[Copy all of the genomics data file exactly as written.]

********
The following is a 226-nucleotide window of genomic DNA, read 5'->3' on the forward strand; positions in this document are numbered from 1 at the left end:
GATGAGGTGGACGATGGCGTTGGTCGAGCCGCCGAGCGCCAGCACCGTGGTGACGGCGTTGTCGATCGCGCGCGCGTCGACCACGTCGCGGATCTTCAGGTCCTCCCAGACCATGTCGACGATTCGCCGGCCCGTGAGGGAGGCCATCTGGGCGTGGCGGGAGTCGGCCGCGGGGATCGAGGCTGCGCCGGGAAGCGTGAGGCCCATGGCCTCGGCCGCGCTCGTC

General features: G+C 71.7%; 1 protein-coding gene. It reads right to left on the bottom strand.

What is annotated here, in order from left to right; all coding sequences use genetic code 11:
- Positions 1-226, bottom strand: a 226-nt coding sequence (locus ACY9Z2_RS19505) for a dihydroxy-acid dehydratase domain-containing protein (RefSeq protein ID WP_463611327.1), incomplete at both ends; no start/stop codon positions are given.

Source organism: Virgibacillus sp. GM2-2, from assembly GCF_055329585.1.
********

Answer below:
The following is a 226-nucleotide window of genomic DNA, read 5'->3' on the forward strand; positions in this document are numbered from 1 at the left end:
GATGAGGTGGACGATGGCGTTGGTCGAGCCGCCGAGCGCCAGCACCGTGGTGACGGCGTTGTCGATCGCGCGCGCGTCGACCACGTCGCGGATCTTCAGGTCCTCCCAGACCATGTCGACGATTCGCCGGCCCGTGAGGGAGGCCATCTGGGCGTGGCGGGAGTCGGCCGCGGGGATCGAGGCTGCGCCGGGAAGCGTGAGGCCCATGGCCTCGGCCGCGCTCGTC

General features: G+C 71.7%; 1 protein-coding gene. It reads right to left on the bottom strand.

What is annotated here, in order from left to right; all coding sequences use genetic code 11:
- Positions 1-226, bottom strand: a 226-nt coding sequence (locus ACY9Z2_RS19505) for a dihydroxy-acid dehydratase domain-containing protein (RefSeq protein ID WP_463611327.1), incomplete at both ends; no start/stop codon positions are given.

Source organism: Virgibacillus sp. GM2-2, from assembly GCF_055329585.1.